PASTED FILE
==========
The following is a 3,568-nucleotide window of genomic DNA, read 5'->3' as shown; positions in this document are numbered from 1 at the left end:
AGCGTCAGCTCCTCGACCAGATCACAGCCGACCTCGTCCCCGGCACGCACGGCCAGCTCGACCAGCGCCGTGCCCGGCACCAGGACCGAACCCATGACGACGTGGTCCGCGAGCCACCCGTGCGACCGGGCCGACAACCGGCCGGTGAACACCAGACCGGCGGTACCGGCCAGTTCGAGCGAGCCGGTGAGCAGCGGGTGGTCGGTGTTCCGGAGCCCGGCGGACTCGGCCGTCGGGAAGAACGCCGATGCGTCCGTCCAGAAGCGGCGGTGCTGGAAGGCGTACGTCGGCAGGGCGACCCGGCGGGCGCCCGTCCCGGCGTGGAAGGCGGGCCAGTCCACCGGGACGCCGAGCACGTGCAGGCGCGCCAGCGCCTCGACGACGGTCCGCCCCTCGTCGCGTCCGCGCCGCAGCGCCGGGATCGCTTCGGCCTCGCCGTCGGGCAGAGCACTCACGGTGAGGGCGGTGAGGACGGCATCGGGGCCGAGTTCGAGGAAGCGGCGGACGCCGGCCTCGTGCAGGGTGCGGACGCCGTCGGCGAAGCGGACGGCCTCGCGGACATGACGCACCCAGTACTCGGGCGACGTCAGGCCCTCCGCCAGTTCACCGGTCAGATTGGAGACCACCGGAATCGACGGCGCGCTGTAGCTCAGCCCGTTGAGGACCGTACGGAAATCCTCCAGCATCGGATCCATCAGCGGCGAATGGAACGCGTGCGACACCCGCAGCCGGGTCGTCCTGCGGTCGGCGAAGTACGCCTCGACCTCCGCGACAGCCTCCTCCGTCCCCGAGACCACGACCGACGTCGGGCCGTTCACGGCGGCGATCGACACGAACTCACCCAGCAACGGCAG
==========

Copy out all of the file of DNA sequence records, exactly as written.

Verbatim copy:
The following is a 3,568-nucleotide window of genomic DNA, read 5'->3' as shown; positions in this document are numbered from 1 at the left end:
AGCGTCAGCTCCTCGACCAGATCACAGCCGACCTCGTCCCCGGCACGCACGGCCAGCTCGACCAGCGCCGTGCCCGGCACCAGGACCGAACCCATGACGACGTGGTCCGCGAGCCACCCGTGCGACCGGGCCGACAACCGGCCGGTGAACACCAGACCGGCGGTACCGGCCAGTTCGAGCGAGCCGGTGAGCAGCGGGTGGTCGGTGTTCCGGAGCCCGGCGGACTCGGCCGTCGGGAAGAACGCCGATGCGTCCGTCCAGAAGCGGCGGTGCTGGAAGGCGTACGTCGGCAGGGCGACCCGGCGGGCGCCCGTCCCGGCGTGGAAGGCGGGCCAGTCCACCGGGACGCCGAGCACGTGCAGGCGCGCCAGCGCCTCGACGACGGTCCGCCCCTCGTCGCGTCCGCGCCGCAGCGCCGGGATCGCTTCGGCCTCGCCGTCGGGCAGAGCACTCACGGTGAGGGCGGTGAGGACGGCATCGGGGCCGAGTTCGAGGAAGCGGCGGACGCCGGCCTCGTGCAGGGTGCGGACGCCGTCGGCGAAGCGGACGGCCTCGCGGACATGACGCACCCAGTACTCGGGCGACGTCAGGCCCTCCGCCAGTTCACCGGTCAGATTGGAGACCACCGGAATCGACGGCGCGCTGTAGCTCAGCCCGTTGAGGACCGTACGGAAATCCTCCAGCATCGGATCCATCAGCGGCGAATGGAACGCGTGCGACACCCGCAGCCGGGTCGTCCTGCGGTCGGCGAAGTACGCCTCGACCTCCGCGACAGCCTCCTCCGTCCCCGAGACCACGACCGACGTCGGGCCGTTCACGGCGGCGATCGACACGAACTCACCCAGCAACGGCAG